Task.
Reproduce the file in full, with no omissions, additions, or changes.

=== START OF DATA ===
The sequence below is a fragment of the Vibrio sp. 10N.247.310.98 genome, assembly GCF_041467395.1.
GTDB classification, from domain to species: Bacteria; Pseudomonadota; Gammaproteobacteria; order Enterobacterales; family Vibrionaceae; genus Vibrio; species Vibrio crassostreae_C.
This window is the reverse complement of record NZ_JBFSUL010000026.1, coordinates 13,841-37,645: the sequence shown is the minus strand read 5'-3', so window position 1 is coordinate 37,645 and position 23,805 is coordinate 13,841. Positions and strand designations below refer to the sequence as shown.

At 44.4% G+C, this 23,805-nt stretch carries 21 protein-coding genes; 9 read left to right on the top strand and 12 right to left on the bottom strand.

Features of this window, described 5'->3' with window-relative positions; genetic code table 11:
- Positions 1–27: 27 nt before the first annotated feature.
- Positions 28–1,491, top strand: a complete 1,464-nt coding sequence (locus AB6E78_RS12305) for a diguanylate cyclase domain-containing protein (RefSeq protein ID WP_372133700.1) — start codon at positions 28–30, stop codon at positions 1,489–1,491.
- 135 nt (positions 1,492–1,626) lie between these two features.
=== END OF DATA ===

The sequence below is a fragment of the Vibrio sp. 10N.247.310.98 genome, assembly GCF_041467395.1.
GTDB classification, from domain to species: Bacteria; Pseudomonadota; Gammaproteobacteria; order Enterobacterales; family Vibrionaceae; genus Vibrio; species Vibrio crassostreae_C.
This window is the reverse complement of record NZ_JBFSUL010000026.1, coordinates 13,841-37,645: the sequence shown is the minus strand read 5'-3', so window position 1 is coordinate 37,645 and position 23,805 is coordinate 13,841. Positions and strand designations below refer to the sequence as shown.

At 44.4% G+C, this 23,805-nt stretch carries 21 protein-coding genes; 9 read left to right on the top strand and 12 right to left on the bottom strand.

Features of this window, described 5'->3' with window-relative positions; genetic code table 11:
- Positions 1–27: 27 nt before the first annotated feature.
- Positions 28–1,491, top strand: a complete 1,464-nt coding sequence (locus AB6E78_RS12305) for a diguanylate cyclase domain-containing protein (RefSeq protein ID WP_372133700.1) — start codon at positions 28–30, stop codon at positions 1,489–1,491.
- 135 nt (positions 1,492–1,626) lie between these two features.